Given the indicators of increasing prevalence, which may be between 5-15%, it is important that early intervention services address this challenge by the expansion of coverage. Currently, the Ministry of Education has a target of 4% of children (Alliston, 2007), however, the number of children receiving early intervention services decreased by more than 500 children between 2011 and 2012 (Ministry of Education, 2012), although the total number receiving services through all of the service pathways is unknown due to complexities in the data management systems and cross-sectoral service provision.
Considering the increasing prevalence, and the constraints associated with the economy, some difficult decisions must be made about early intervention services. New Zealand's per person funding for health is the 20th lowest in the OECD and it has reduced its spending on education since 2000 (OECD, 2011b). Although one approach is to increase funding for early intervention services (New Zealand Medical Association, 2012; Auckland Regional Public Health Services, 2012), early intervention services would not necessarily be improved by an increase in funds alone. The Ministries of Health, Education and Social Development might find improvements and economies of scale by integrating services to reduce duplication. These might include, for example, reducing resources presently directed at eligibility testing and assessment and increasing resources for family support through the use of a tiered Response to Intervention model (Coleman, Roth & West, 2009), or reducing in-home intervention services in favour of a community model (Reynolds, Ou, & Topitzes, 2004) delivered, for example, at early childhood hubs.
Bi-cultural early intervention has provided a sound foundation for the development of culturally appropriate services for Māori children and whānau. However, the indicators of disparity affecting Maori children with early intervention needs directs attention to the goal of developing culturally responsive services, including Kaupapa Māori training for wellbeing professionals. The benefits of developing such services also include the potential that new models of early intervention to promote wellbeing will be powerful interventions for all children in Aotearoa New Zealand.
The recently announced government stocktake of child development services needs to be the first step in a systematic review that it is informed not only by parents, whanau, service providers and best practices drawn from the literature, but also by a meta-vision of cross sector and national coordination, as well as careful linkages into care and education for youth and adults.
1. While early intervention can conceptually apply to any condition or problem, in New Zealand this term generally is associated with young children with disabilities or developmental disorders
2. For a history of early intervention, the reader is referred to Cullen and Carroll-Lind, 2005, as a starting point.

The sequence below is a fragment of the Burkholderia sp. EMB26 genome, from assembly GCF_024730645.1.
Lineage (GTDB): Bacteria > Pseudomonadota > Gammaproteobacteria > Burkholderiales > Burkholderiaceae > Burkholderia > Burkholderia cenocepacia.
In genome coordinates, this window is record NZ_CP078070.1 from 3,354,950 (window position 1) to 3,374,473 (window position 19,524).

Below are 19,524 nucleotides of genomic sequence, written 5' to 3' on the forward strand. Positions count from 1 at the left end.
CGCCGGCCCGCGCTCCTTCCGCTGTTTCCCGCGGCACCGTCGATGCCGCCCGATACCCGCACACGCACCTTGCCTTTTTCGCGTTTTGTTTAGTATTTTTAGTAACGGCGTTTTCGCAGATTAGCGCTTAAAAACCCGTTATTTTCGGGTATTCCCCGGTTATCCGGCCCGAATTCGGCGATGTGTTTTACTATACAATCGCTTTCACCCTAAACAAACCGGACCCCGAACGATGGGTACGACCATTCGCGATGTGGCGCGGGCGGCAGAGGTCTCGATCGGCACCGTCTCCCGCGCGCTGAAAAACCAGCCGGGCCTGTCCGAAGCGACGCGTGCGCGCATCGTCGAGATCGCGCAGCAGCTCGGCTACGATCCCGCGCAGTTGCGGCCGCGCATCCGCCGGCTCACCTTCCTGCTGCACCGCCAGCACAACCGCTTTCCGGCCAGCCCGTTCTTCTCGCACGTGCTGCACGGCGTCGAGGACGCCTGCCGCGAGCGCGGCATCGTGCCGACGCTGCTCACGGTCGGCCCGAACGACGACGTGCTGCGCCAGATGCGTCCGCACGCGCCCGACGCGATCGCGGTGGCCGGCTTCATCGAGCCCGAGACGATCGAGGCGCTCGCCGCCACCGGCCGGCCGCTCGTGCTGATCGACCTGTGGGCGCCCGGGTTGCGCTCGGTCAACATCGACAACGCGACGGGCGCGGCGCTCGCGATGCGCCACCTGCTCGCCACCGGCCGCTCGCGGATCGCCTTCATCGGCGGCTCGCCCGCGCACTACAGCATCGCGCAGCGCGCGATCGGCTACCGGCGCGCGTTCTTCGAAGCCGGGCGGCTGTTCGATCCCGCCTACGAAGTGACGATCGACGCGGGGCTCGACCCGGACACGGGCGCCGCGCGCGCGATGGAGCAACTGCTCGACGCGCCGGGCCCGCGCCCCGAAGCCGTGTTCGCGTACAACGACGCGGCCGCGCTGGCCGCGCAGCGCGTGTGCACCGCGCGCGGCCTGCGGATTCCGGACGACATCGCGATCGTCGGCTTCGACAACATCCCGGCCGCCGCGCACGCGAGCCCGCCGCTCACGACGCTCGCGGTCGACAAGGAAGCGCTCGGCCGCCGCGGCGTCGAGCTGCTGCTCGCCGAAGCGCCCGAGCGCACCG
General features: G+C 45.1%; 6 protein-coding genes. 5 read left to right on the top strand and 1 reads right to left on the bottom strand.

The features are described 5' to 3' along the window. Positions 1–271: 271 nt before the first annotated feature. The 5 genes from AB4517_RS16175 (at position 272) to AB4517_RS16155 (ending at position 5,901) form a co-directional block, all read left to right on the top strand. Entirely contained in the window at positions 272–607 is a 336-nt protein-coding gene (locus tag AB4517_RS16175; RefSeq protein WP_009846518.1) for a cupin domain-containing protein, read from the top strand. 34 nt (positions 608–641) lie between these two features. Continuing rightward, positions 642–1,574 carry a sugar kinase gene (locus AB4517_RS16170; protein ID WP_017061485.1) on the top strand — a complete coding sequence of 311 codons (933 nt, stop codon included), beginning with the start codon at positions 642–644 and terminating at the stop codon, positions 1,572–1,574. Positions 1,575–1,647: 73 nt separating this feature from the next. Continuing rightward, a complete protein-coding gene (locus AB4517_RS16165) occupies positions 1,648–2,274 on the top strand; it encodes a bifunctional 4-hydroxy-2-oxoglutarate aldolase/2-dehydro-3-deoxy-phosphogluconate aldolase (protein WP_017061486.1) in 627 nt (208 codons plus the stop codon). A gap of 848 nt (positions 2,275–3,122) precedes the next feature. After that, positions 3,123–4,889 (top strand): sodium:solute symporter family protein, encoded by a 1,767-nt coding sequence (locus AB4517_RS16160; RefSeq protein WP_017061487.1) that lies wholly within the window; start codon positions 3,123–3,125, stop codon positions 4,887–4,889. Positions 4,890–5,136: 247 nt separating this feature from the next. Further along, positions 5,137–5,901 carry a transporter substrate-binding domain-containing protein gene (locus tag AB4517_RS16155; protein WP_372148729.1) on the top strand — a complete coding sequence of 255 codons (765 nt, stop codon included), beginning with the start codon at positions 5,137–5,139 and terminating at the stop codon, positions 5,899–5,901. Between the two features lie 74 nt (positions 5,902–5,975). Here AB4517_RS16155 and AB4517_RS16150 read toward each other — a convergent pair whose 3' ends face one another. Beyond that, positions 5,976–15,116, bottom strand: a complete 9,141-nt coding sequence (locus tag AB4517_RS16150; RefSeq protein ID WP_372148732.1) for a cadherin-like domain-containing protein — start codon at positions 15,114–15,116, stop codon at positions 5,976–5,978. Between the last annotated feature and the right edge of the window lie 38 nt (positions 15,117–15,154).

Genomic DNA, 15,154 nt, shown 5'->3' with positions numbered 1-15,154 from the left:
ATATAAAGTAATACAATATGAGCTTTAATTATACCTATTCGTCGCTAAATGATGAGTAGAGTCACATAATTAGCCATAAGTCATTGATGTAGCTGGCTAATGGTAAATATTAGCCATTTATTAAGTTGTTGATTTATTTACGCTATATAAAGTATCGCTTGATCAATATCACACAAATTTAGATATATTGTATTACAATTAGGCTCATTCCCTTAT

3. Significant differences with Western concepts of child development also impact on early intervention. Briefly, these include, but are not limited to, the following. 1. Changes along life’s journey are not separated into discrete time periods, such as “infancy, early childhood, adolescence, but life’s journey is conceptualised, for example, as the flow of a river, with eddies, curls, currents, rocks, and river banks. Every child/person/whanau/hapu is to be respected as always a learner (i.e., Matapuna). 2. Similarly, child development is not conceptualised as occurring in “stages.” or as ‘steps’ which conceptually ‘progress’ or ‘lead upward’ to ‘adult thought’. 3. Conceptually separate ‘domains’ of development are not recognised (e.g., cognitive, physical, socio-emotional), nor are thoughts separated from emotions. 4. Developmental change is not conceptualised as occurring ‘within’ individuals, but as an “interconnecting eventing’ (i.e., Ako) that includes the child/ whanau/ hapu/ iwi. 5. Learning and change are not conceptualised as observable behaviours that can be objectively measured through observation and testing. 6. Kaupapa Māori does not accept the Western concept of normative comparisons (e.g., comparing an individual to a norm sample) as a way of establishing one’s place in the world.
4. Please visit the Trust’s website to gain an overview of one Māori service provider’s approach to providing initial information to families and whānau over the internet on: http://ohomairangi.org.nz
5. This section was informed by the following sources: Austin, 1992; Bishop 2003; Boulton, Tamehana, & Brannelly, 2012; Cherrington, 2009; “Cultural Perspectives”, 1987; Durie, 1994; 1995; 1998; 2005; 2007; Gerzon, 1992; Kara et al, 2011; Macfarlane, 2011; Macfarlane, Fickle, Savage, Macfarlane & Tarena, 2012; Mahuika, Berryman & Bishop, 2011; Mason, 1992; Milne, 2005; Moore & Wikaira, 1996; Mohi, McCudden & Glynn, 1993; Pere, 1982; Price, 1991; Rautaki Ltd & Māori and Indigenous Analysis, n.d., Ratima, Durie, Allan, Morrison, Gillies & Waldon, 1995; Ratima & Ratima, 2007; Ringold, 2005; Sachdev, 1989; Smith,1990; 1991.
6. A new edition was published in May, 2013, but is not yet in use in New Zealand.
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I would like to thank the following people for support and advice on the preparation of this paper: Jo Davies, Early Intervention Service Coodinator, Ministry of Education; Sonja Macfarlane, Senior Lecturer in Maori Health and Wellbeing, College of Education, University of Canterbury, and Pat Tuohy, Advisor on Child Health, Ministry of Health.
About the Author
Kathleen Liberty, Ph.D. is an Associate Professor in the School of Health Sciences, and convenor of the Early Intervention programme at the University of Canterbury. She has been researching in early intervention and the learning of young children for more than twenty years. She is currently involved in a longitudinal project studying the wellbeing of children who were in preschool at the time of the Canterbury earthquakes.